Abstract. Abundance patterns in ecological communities have important implications for biodiversity maintenance and ecosystem functioning. However, ecological theory has been largely unsuccessful at capturing multiple macroecological abundance patterns simultaneously. I will propose a parsimonious model that unifies widespread ecological relationships involving local aggregation, species-abundance distributions, and species associations, and I will test this model against the metacommunity structure of reef-building corals and coral reef fishes across the western and central Pacific. For both corals and fishes, the unified model simultaneously captures extremely well local species abundance distributions, inter-specific variation in the strength of spatial aggregation, patterns of community similarity, species accumulation, and regional species richness, performing far better than alternative models that I also examined, and those analysed in previous work on coral reefs. This approach contributes to the development of synthetic theory for large-scale patterns of community structure in nature, and to addressing ongoing challenges in biodiversity conservation at macroecological scales.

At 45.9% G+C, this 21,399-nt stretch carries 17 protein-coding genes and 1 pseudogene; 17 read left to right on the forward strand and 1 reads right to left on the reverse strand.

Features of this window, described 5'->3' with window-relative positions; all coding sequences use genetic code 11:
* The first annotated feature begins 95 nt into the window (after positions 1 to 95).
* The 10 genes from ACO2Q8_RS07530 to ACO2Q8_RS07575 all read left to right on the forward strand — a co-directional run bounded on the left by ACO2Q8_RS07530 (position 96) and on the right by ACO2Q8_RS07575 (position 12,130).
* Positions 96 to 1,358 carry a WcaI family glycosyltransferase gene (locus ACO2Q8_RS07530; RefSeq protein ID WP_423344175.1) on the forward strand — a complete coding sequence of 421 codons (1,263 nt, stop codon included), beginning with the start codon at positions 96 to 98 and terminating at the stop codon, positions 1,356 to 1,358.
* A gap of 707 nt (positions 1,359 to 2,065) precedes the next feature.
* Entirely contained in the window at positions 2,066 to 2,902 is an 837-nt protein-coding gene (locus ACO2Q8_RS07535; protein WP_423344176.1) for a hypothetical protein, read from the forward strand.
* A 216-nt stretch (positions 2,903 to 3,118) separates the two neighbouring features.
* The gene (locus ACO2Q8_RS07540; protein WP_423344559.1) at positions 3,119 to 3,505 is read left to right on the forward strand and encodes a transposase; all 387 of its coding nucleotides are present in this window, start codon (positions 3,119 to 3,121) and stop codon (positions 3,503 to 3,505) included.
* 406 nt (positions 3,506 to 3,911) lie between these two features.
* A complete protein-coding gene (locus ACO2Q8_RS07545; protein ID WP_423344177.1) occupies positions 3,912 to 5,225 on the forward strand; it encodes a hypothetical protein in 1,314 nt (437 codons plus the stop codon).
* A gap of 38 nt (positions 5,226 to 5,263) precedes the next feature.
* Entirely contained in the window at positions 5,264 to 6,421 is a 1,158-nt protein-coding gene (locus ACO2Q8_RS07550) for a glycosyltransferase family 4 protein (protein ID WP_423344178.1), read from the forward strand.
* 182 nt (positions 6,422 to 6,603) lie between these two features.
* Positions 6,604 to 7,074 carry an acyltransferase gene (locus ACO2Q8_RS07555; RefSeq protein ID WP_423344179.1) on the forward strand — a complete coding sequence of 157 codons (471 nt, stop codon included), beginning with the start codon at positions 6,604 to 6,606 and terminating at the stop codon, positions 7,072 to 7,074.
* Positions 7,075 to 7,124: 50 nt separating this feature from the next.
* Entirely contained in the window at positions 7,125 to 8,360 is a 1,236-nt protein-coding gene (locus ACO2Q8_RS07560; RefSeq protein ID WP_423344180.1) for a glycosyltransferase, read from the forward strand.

Biography. Sean Connolly is a Professor of Marine Biology at JCU, and a Leader of the ARC Centre’s Program 2: Ecosystem dynamics: Past, Present and Future. Sean combines mathematical and statistical modelling with fieldwork and laboratory experiments to study the dynamics of biological turnover at all scales, including ecophysiology, population dynamics, species interactions and biodiversity, and macroevolution. He received his doctorate in 1999 from Stanford University in California, USA, for research on the ecology of rocky shores. In 1999-2000, he was a postdoctoral research fellow at the University of Arizona, USA, where he examined global dynamics of marine biodiversity in the fossil record. In 2000, he was recruited to JCU to develop and lead a research program in ecological modelling applied to coral reefs. Sean has >100 publications in leading international journals, including 6 papers in Science or Nature, and he has supervised 40 postgraduate and Honours students. In 2008 he was awarded an ARC Australian Professorial Fellowship (2008-2012), and in 2009, the Fenner Medal of the Australian Academy of Science, which honours outstanding research in the biological sciences by a scientist under 40. Sean has also twice received a national Citation for Outstanding Contributions to Student Learning, in 2006 and 2014, for his innovative approaches to teaching ecological modelling to undergraduate students.